Thermal processing equipment manufacturer Harper International (Buffalo, N.Y.) finalized in late March a contract with the U.S. Department of Energy’s (DoE) Oak Ridge National Laboratory (ORNL, Oak Ridge, Tenn.) under which Harper will provide a full pilot-scale carbon fiber process line. Valued at more than $12 million (USD), the custom-designed conversion process will support ORNL’s ongoing Low Cost Carbon Fiber research and technology-transfer program. The line will be built around Harper’s proprietary multi-flow oxidation oven technology; advanced LT and HT slot furnaces, rated for 1000°C/1832°F and 2000°C/3632°F, respectively; pre- and posttreatment fiber conditioning as well as gas treatment and handling, and material transport systems.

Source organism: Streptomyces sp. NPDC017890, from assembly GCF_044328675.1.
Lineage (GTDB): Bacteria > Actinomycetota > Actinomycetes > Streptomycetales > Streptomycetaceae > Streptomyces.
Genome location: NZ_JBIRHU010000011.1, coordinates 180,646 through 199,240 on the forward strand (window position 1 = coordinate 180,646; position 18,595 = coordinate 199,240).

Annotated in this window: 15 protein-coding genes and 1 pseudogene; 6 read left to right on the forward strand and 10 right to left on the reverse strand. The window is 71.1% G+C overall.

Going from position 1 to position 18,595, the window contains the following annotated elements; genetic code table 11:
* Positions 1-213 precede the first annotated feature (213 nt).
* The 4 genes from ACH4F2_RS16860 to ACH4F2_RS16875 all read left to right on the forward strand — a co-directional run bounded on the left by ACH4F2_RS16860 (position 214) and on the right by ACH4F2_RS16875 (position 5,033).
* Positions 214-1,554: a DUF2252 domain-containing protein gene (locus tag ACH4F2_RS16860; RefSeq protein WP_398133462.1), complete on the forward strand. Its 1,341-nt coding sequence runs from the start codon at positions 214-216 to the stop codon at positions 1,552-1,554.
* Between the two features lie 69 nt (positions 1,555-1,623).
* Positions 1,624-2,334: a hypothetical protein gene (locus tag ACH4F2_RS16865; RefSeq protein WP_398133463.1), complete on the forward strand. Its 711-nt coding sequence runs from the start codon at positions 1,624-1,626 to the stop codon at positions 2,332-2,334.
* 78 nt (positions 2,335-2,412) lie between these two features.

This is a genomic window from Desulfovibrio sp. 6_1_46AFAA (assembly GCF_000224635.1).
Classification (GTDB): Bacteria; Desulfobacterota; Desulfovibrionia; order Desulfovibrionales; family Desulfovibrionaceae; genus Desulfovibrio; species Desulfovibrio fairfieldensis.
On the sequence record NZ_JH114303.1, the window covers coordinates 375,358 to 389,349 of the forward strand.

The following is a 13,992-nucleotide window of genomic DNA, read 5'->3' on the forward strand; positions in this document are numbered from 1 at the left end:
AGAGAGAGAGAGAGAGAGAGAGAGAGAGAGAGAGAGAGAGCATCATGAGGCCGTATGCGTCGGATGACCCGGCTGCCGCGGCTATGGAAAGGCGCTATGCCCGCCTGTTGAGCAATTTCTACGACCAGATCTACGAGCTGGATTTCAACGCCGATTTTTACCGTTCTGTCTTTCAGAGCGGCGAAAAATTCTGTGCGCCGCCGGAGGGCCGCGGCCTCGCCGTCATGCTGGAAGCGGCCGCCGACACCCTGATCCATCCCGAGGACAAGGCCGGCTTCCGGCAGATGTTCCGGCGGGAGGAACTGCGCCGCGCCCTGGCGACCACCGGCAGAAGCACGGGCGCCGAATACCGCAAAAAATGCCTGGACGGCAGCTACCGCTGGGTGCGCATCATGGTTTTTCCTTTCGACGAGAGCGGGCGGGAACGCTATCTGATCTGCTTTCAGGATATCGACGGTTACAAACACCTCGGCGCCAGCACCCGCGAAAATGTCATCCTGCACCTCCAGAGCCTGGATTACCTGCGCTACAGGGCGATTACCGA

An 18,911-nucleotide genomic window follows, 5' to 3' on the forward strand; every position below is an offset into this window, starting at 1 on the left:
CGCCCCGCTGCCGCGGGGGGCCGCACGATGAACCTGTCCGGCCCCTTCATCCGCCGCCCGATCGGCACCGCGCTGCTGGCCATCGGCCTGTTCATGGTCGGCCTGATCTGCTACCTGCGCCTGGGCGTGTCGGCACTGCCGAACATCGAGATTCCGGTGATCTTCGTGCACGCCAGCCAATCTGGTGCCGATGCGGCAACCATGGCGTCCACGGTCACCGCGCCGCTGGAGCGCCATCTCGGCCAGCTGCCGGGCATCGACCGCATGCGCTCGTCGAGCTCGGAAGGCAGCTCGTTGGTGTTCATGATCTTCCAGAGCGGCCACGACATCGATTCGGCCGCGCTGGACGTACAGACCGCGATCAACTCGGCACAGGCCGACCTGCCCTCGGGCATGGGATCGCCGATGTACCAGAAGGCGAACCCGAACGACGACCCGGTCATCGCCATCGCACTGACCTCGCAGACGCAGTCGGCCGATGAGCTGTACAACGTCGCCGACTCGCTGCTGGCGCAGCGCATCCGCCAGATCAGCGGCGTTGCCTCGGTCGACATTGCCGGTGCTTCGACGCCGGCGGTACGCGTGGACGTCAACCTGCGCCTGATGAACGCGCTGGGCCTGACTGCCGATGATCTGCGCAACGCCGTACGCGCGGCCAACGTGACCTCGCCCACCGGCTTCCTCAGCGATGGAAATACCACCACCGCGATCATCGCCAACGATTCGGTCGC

ORNL researchers will use the line to negotiate the next steps in an effort to use lignin as a precursor, enabling low-cost production of carbon fibers. A renewable resource, lignin is separated from paper-mill and/or bio-refinery cellulose and is far less costly than traditional precursors. The primary objective is to develop more energy-efficient, cost-effective materials and processes for production of affordable carbon composites. A key target market is automotive manufacturing, where carbon composites would substantially reduce vehicle weight, decrease fuel consumption, and result in lower greenhouse gas emissions.
Editor PickIn praise of technical service reps
Tech service representatives: without them, molding trials fail and manufacturing issues go unresolved.